Sunny late spring weather welcomed the participants in Helsinki as more than 200 legal professionals assembled to the city to attend the 15th IFCAI Biennial Conference, organised in the Finnish capital on 23 May 2019. The topic of the IFCAI conference, which this year substituted the traditional Helsinki International Arbitration Day, headlined ‘Roles and Responsibilities of Key Stakeholders in Conflict Resolution – Finding the Right Balance to Maximise Strategic and Effective Conflict Resolution’. Since arbitration lawyers are generally known for their enthusiasm for seminars, the IFCAI conference also inspired an energetic flow of side events, including the Young Arbitration Club Finland (YACF) and Club Español del Arbitraje (CEA) Capítulo Nórdico-Báltico joint conference on the topic of ‘Arbitration hearings – More than arguments and facts. What else is in the room?’ This blog post will provide a short round-up of the YACF-CEA seminar’s discussion.
The day prior to the IFCAI conference, some 30 arbitration practitioners, largely consisting of YACF and CEA membership and supporters, gathered to the offices of Roschier Attorneys Ltd to discuss certain less emphasised aspects of arbitration hearings. The topic addressed the role and influence of culture, language, gender and emotions, as well as tensions between both the counsel and the arbitrators in the hearing room. Following welcoming words from the organising bodies, discussion was kicked off with Dr Maxi Scherer (Professor of Law, Queen Mary University of London, School of International Arbitration; Special Counsel, Wilmer Cutler Pickering Hale and Dorr LLP) setting the scene to the topic of the evening. Dr Scherer shared insights into the work of Daniel Kahneman on thinking fast and slow, and how concepts such as primary effect, anchoring effect, confirmation of bias, and psychological priming may affect dynamics in the hearing room.
Dr Scherer’s refined opening was followed by a panel discussion, featuring Robin Oldenstam (Partner, Mannheimer Swartling Avokatbyrå AB), Ricardo Gomes (Associate, Dittmar & Indrenius Attorneys Ltd), Nika Larkimo (Associate, White & Case LLP) and Andrei Solin (Associate, Shearman & Sterling LLP) as speakers. Mr Gomes first took the floor and provoked the audience to identify and analyse the luggage that everyone carries with them to the hearing room upon entering. Ms Larkimo proceeded to discuss cultural differences in arbitration, including in perceptions of evidence, and reminded that ‘fish cannot see the water’ – i.e. underlining the benefits in being aware of one’s own cultural luggage also referred to by Mr Gomes. Mr Solin then asked, is arbitration rational, and presented insights into how being aware of biases may help overcoming them. Mr Oldenstam wrapped up the panel with an elegant presentation on the importance of advocacy in arbitration hearings, highlighting, inter alia, the role of opening statements, presentation tactics, and recognising the arbitrators’ biases potentially affecting your client’s case.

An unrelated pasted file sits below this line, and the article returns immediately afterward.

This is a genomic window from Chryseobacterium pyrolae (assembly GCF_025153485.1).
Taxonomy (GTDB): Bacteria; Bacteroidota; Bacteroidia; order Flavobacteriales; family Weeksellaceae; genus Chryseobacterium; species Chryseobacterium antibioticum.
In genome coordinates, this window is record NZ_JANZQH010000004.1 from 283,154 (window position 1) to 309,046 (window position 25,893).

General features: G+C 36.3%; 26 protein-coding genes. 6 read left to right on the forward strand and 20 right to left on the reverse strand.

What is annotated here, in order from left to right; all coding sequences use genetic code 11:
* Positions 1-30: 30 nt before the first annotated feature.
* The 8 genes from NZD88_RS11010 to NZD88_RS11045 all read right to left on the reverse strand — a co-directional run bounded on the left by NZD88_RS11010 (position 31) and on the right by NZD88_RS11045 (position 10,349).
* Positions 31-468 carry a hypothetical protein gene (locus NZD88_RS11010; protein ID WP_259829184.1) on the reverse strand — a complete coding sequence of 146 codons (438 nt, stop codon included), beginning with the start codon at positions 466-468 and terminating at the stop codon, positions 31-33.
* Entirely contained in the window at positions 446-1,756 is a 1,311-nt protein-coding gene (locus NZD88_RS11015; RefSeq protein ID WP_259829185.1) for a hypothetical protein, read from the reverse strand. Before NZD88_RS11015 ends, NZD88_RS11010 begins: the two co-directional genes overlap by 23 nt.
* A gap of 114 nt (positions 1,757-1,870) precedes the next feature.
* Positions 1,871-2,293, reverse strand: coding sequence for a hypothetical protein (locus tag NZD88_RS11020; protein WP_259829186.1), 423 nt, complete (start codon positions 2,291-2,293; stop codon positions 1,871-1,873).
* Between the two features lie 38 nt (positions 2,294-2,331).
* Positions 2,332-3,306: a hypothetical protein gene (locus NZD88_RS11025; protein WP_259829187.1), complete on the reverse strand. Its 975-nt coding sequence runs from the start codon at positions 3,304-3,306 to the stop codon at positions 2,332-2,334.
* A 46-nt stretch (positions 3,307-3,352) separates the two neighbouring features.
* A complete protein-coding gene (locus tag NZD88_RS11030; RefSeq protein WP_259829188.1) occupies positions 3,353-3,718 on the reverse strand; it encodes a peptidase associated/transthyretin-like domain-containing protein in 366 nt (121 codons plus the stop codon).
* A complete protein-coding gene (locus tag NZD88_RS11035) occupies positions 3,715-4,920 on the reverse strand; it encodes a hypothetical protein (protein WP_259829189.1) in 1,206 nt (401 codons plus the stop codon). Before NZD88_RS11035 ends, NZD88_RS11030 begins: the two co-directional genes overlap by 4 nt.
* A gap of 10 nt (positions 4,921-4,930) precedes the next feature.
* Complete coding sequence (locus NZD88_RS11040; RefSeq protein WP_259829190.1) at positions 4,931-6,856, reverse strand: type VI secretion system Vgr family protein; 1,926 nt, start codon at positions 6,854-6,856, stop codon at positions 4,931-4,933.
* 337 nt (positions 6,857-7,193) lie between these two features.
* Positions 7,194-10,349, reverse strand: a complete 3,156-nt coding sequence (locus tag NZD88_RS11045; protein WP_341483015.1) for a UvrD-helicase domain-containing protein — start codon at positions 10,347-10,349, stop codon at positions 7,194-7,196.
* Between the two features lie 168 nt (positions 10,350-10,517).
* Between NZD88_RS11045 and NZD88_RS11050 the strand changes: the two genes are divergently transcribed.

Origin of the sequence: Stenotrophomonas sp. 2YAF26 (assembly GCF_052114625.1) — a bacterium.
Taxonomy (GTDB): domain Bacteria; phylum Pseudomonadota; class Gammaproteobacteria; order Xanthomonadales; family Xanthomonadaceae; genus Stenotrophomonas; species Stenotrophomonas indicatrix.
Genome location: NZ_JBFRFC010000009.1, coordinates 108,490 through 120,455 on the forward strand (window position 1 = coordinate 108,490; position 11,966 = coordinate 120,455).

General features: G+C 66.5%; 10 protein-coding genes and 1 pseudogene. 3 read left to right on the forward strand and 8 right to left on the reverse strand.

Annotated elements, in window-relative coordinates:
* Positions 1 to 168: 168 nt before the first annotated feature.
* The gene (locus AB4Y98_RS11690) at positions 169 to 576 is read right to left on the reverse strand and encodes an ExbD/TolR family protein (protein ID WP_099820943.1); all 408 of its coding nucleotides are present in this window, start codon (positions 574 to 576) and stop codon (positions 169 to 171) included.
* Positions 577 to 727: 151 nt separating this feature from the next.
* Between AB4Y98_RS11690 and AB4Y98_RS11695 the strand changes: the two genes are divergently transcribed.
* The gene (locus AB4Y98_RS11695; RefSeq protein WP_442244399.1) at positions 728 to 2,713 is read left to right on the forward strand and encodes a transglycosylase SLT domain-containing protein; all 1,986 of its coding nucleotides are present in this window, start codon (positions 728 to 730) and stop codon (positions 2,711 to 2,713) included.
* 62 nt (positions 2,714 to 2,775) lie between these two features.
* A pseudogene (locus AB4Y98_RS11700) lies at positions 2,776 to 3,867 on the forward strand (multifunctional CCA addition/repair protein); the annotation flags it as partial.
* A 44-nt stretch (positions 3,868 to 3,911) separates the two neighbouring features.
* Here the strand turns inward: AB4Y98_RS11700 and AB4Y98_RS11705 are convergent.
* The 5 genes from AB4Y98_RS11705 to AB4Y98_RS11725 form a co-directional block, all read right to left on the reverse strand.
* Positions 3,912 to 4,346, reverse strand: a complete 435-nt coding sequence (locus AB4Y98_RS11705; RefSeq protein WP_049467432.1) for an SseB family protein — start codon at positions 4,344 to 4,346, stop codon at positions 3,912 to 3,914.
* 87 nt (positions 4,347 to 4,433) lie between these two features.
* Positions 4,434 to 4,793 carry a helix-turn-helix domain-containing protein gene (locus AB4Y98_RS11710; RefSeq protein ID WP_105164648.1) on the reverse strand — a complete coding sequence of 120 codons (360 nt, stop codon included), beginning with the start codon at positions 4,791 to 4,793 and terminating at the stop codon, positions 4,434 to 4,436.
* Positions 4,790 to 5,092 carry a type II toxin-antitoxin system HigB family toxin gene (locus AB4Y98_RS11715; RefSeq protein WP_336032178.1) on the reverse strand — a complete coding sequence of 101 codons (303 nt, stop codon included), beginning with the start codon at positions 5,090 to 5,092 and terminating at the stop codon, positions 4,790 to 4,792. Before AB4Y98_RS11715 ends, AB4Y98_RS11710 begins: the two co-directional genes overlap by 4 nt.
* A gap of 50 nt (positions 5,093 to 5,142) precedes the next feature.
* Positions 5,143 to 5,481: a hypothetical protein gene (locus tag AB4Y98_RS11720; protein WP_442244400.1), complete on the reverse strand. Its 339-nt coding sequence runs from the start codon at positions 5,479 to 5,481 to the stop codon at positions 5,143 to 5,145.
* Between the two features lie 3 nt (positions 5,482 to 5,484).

Closing remarks were delivered by Adriana Aravena-Jokelainen (Case Manager, The Finland Arbitration Institute). Ms Aravena-Jokelainen identified as an overarching theme from the evening’s discussion that arbitrators are human, and that with being human, comes the risk of bias discussed from different perspectives by the speakers. The audience participated in the lively discussion and exchange of experiences that followed before cocktails.
Special thank you to the speakers and everyone attending the seminar. YACF hopes to see you all again in Helsinki for the next Helsinki International Arbitration Day!
Senior Associate, Avance Attorneys Ltd